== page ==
- ‘Game of Thrones’ failed women—and it’s a shame on its legacy 3 Years Ago
- How to use Tor, the network that lets you browse the web anonymously Today 7:30 AM
- How to live stream Devin Haney vs. Antonio Moran on DAZN Today 7:00 AM
- Trump’s transphobic policies are disgusting—but they aren’t new Today 6:30 AM
- How to watch the Copa del Rey Final online for free Today 5:45 AM
- How to watch the DFB-Pokal final for free Today 5:30 AM
- Curvy Wife Guy drops music video for rap song ‘Chubby Sexy’ Friday 7:33 PM
- A ‘Black Mirror’ spinoff mini-series is coming to YouTube via Netflix Latin America Friday 5:56 PM
- Kanye West appears on David Letterman’s Netflix show to talk Trump, TMZ, and Drake Friday 3:27 PM
- QAnon believers link small-town arrest to deep state conspiracy without evidence Friday 1:58 PM
- Instagram photos showing prison conditions spark massive protest Friday 1:33 PM
- ‘Gay rat wedding’ headline sparks amazing new meme Friday 1:03 PM
- ‘I read a gossip piece’ meme mocks Moby’s Instagram post Friday 12:39 PM
- Rotten Tomatoes wants to see your ticket stub to leave a verified review Friday 11:46 AM
- ‘Sonic the Hedgehog’ movie delayed to 2020 to fix his look Friday 11:39 AM
For as little as $20 you can take a website offline.
Adam Mudd’s website, which he designed as a 15-year-old, earned him somewhere in excess of $385,000. It was marketed under disclaimer as a legitimate IP stresser, a tool for testing networks and servers. Titanium Stresser, though, was actually one popular vendor in a fledgling industry: DDoS for hire.
‘Booter’ services, as they are also known, advertise openly and operate as a normal businesses. One quick web search throws up hundreds of sites offering DDoS services for as little as $20. The Daily Dot came across the below booter website, Network Stresser.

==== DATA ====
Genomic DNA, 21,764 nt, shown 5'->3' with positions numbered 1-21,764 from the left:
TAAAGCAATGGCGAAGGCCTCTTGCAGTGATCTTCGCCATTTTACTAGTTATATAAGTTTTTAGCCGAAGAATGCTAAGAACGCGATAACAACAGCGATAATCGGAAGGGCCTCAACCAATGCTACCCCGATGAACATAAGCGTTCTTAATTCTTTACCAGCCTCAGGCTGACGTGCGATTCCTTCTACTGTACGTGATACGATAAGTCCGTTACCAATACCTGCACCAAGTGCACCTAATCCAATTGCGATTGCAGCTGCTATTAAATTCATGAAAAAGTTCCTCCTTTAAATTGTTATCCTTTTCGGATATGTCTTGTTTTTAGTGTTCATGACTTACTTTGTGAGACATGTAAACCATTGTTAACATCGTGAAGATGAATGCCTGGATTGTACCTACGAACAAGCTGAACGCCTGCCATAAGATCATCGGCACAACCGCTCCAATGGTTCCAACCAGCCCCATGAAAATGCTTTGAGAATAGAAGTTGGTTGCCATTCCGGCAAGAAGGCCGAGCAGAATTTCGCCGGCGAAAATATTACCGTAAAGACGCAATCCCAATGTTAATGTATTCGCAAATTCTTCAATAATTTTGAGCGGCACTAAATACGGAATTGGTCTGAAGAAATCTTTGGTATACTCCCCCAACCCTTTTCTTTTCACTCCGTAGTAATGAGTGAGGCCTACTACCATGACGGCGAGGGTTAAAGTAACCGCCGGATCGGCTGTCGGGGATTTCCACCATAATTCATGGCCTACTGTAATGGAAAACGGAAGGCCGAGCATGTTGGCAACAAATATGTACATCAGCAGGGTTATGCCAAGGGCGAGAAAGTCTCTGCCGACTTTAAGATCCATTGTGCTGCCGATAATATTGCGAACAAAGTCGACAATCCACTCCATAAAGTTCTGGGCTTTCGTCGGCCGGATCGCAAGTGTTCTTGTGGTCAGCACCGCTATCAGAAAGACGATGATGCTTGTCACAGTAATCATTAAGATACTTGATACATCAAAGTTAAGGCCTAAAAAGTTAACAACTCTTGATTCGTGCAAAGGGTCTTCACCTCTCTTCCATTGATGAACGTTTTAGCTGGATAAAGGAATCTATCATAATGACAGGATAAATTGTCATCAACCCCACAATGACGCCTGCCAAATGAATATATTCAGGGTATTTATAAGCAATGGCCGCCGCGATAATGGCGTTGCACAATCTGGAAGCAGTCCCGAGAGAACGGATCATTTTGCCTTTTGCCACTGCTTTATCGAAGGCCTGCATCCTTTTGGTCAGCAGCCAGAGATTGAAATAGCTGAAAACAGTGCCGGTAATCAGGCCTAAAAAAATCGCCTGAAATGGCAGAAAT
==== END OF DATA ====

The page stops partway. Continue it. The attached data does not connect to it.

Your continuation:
It offers a full range of subscription offers, ranging from the $14.99 Bronze package to the $299.99 Platinum Lifetime offering:
Screenshot via Network Stresser
Price varies dependent on a number of factors, such as the intensity of the attack required and how long it should be sustained. Still, it can cost less than a monthly gym membership fee and, after an effortless transaction via PayPal, you’re ready to wreak havoc online.
Without getting too technical, a DDoS attack is a simple and seriously effective way to knock a website offline for hours by blitzing it with heavy traffic loads or junk data.
Often the target website’s application resources are overwhelmed and bandwidth drops out, ultimately forcing the site to crash—a denial of service. The attack is distributed in the sense that the attacker utilizes a coordinated network of malware-infected zombie systems or nodes (sometimes called a botnet) to shoot requests at the target website. In this sense, the attack appears to originate from thousands of IP-addresses and computer networks.
This type of debilitating cyberattack made the news in a big way in October, when a major DDoS attack took down a company called Dyn. Dyn manage the servers for some well known websites and social networks, like Twitter, Spotify, Sony Playstation, Netflix and Reddit. When Dyn dropped out, the sites became effectively inaccessible.
A DDoS can be vicious and the damage caused costs businesses dearly. A recent study commissioned by Neustar found that 82 percent of mid- to large sized organizations surveyed had suffered a DDoS attack. Further, the financial impact of a peak time attack could cost businesses between $100,000 to $250,000 per hour.
The size of the attacks being leveled at these companies is increasing, too, usually measured in bits-per-second and packets-per-second. More than half of the companies surveyed had to cope with attacks of up to 5Gb-per-second. Network Stresser, a highly rated DDoS-for-hire site, offers attacks of up to 120GB-per-second in combined power.
In the wake of the Dyn DDoS, it emerged that attackers had commanded a massive botnet of compromised internet-connected devices—chaos, caused by vulnerable webcams and DVRs. In Neustar’s survey, 80 percent of the companies attacked had adopted Internet of Things (IoT) devices as part of their infrastructure.
As far as cybersecurity experts are concerned, IoT devices with weak security protocols are the botnet armies of the future, ready to level governments and corporations in just a few clicks and for some pocket change.
David Gilmour is a reporter who specializes in national politics, internet culture, and technology. He previously covered civil liberties, crime, and politics for Vice.